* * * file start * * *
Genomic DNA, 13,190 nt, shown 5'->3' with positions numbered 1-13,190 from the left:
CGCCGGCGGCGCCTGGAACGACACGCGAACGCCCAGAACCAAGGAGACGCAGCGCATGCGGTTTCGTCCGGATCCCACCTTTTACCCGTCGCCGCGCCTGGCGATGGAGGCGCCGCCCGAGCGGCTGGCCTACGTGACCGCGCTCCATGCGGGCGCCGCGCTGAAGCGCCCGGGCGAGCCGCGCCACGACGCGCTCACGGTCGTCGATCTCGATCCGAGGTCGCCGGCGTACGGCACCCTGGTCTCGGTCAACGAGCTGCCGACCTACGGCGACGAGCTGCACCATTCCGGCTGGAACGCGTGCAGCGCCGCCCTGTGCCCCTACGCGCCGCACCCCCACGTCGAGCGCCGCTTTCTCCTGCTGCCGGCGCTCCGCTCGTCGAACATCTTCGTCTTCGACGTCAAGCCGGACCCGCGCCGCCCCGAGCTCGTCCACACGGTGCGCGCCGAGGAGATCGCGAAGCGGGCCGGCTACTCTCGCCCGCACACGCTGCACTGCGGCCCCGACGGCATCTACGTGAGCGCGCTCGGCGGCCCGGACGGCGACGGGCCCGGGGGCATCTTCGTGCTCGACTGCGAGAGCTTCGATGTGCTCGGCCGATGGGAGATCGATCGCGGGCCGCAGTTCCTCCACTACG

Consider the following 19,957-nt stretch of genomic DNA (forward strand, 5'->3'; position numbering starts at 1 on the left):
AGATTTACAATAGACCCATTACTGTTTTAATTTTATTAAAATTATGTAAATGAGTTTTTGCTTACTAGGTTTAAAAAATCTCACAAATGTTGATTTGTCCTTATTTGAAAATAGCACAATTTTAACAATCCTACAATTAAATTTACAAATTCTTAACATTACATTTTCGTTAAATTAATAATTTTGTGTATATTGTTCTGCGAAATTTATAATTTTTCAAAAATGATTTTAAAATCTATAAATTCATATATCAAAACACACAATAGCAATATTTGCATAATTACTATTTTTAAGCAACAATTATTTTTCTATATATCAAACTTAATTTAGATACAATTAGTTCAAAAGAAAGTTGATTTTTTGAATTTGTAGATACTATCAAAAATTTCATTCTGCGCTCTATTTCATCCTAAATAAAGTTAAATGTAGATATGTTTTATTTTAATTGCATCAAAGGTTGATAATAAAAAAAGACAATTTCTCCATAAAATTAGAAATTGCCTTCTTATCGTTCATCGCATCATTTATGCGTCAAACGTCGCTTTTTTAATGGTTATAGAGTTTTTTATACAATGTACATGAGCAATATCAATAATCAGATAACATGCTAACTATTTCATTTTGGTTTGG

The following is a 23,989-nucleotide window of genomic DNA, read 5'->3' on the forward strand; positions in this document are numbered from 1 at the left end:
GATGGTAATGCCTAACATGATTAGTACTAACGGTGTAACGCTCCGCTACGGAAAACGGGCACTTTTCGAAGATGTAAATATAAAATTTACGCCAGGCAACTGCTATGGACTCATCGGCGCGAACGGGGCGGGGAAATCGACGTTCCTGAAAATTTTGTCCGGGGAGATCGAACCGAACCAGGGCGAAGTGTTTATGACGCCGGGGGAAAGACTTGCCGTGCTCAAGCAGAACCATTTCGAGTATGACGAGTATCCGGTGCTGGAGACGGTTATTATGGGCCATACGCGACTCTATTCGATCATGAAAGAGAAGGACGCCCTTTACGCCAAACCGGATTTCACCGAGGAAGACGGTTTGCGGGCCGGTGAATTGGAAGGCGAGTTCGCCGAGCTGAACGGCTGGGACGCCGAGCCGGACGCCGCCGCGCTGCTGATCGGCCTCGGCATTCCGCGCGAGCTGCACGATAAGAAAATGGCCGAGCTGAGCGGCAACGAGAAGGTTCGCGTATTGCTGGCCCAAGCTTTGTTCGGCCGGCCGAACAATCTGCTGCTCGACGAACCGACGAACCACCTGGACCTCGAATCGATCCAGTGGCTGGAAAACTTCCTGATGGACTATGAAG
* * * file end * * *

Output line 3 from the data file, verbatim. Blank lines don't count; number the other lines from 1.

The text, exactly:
Consider the following 19,957-nt stretch of genomic DNA (forward strand, 5'->3'; position numbering starts at 1 on the left):